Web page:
Airlines Have Spent More Than $12M To Cut Airport Security Lines

Image courtesy of Quinn Dombrowski

The unofficial start of the busy summer travel season kicks off this weekend, with more than 231 million passengers expected to crowd the nation’s airports. That is, if they don’t miss their flight because of long security lines. In a bid to ensure that doesn’t happen, the country’s largest domestic airlines are shelling out big bucks — think $12 million and up — to alleviate congestion at security checkpoints. 

Bloomberg reports that American Airlines, Delta Air Lines, and United Airlines have each spent at least $4 million to hire extra workers at their busiest airports to help manage TSA checkpoints.

The employees have been used to handle non-security aspects of the checkpoints, including moving bins from one end of the line to another.

In addition to the legacy carriers, JetBlue has hired third-party staff to assist in tasks, while Southwest Airlines and others have assigned their own employees to work security duty, Bloomberg reports, noting that it’s unclear how much those carriers have spent.

“At this point it’s all hands on deck, and we’re thinking about everything we can do to help our customers make their flights on time,” Southwest Chief Executive Officer Gary Kelly said last week.

While the Department of Homeland Security oversees the TSA, airlines are likely lending a helping hand in order to appease customers and avoid losing even more money.

A survey of 2,500 passengers by the U.S. Travel Association found that 22% of them said long airport lines would prompt them to avoid air travel or delay trips this summer.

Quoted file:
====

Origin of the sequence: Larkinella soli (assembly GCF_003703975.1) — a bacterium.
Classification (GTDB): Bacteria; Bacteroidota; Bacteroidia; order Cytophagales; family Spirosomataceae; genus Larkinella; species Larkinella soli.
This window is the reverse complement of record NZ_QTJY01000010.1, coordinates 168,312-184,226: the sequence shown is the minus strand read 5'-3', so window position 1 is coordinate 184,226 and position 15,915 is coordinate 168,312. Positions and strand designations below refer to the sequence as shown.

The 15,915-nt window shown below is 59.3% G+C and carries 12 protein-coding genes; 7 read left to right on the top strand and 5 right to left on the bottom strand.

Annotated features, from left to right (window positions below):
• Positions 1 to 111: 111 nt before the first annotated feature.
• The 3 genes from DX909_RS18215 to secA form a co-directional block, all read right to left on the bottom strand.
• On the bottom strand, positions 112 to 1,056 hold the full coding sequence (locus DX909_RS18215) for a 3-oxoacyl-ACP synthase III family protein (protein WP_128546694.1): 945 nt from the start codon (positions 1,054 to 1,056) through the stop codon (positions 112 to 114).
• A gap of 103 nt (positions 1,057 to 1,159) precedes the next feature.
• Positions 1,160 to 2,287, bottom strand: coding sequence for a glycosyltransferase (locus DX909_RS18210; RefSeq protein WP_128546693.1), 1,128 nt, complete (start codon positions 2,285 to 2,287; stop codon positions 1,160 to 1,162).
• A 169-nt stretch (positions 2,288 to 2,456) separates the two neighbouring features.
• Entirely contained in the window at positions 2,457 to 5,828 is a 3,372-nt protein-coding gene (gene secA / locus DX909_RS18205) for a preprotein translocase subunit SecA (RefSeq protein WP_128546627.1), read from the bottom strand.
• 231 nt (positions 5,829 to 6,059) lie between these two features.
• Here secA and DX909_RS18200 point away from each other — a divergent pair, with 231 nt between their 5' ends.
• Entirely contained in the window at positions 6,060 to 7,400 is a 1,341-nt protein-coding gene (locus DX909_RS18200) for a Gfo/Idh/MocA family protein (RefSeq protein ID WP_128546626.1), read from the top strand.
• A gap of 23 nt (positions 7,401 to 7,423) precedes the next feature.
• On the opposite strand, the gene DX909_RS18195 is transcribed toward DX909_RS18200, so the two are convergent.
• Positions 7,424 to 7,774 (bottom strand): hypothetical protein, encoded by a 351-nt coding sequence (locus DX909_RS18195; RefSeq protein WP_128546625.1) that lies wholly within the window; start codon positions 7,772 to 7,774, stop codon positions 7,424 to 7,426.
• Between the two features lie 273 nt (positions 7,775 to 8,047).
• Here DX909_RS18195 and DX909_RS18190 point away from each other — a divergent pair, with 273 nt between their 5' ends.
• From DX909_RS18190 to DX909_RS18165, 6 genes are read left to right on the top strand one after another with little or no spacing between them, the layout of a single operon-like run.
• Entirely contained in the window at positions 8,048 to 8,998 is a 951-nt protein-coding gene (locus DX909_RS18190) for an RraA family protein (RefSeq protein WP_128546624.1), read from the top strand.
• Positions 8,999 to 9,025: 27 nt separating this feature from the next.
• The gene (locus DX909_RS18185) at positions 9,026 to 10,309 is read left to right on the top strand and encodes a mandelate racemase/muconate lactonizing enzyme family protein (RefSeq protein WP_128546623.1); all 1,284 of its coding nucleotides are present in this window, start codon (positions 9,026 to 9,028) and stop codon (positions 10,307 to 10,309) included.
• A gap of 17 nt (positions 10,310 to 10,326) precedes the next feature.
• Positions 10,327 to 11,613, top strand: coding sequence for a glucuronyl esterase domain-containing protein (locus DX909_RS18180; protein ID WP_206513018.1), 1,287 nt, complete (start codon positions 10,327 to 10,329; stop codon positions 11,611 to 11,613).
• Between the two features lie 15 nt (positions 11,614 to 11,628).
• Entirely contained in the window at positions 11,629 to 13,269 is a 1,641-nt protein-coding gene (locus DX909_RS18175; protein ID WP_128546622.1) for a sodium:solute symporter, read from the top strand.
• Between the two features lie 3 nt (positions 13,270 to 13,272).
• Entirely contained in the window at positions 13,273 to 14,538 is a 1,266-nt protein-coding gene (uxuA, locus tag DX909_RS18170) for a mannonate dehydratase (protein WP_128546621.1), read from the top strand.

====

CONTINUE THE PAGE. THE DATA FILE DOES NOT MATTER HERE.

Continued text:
If those customers followed through with that notion, Bloomberg reports, that lost travel spending would total an estimated $4.3 billion for the three months of June, July, and August.

Airlines aren’t the only group that would lose out if customers delayed trips or opted to drive on their travels, airports would also be affected.

As a result, some airports have ponied up their own funds to help ease TSA lines.

Seattle-Tacoma International Airport spent $3.3 million to hire 90 contract workers to handle security checkpoints until September, Bloomberg reports.

In North Carolina, the Charlotte Douglas International Airport has teamed up with airlines to hire 30 additional contract workers who will check carry-on bag sizes and boarding passes.

Airlines Spend Millions in Bid to Cut TSA Lines in Record Summer [Bloomberg]

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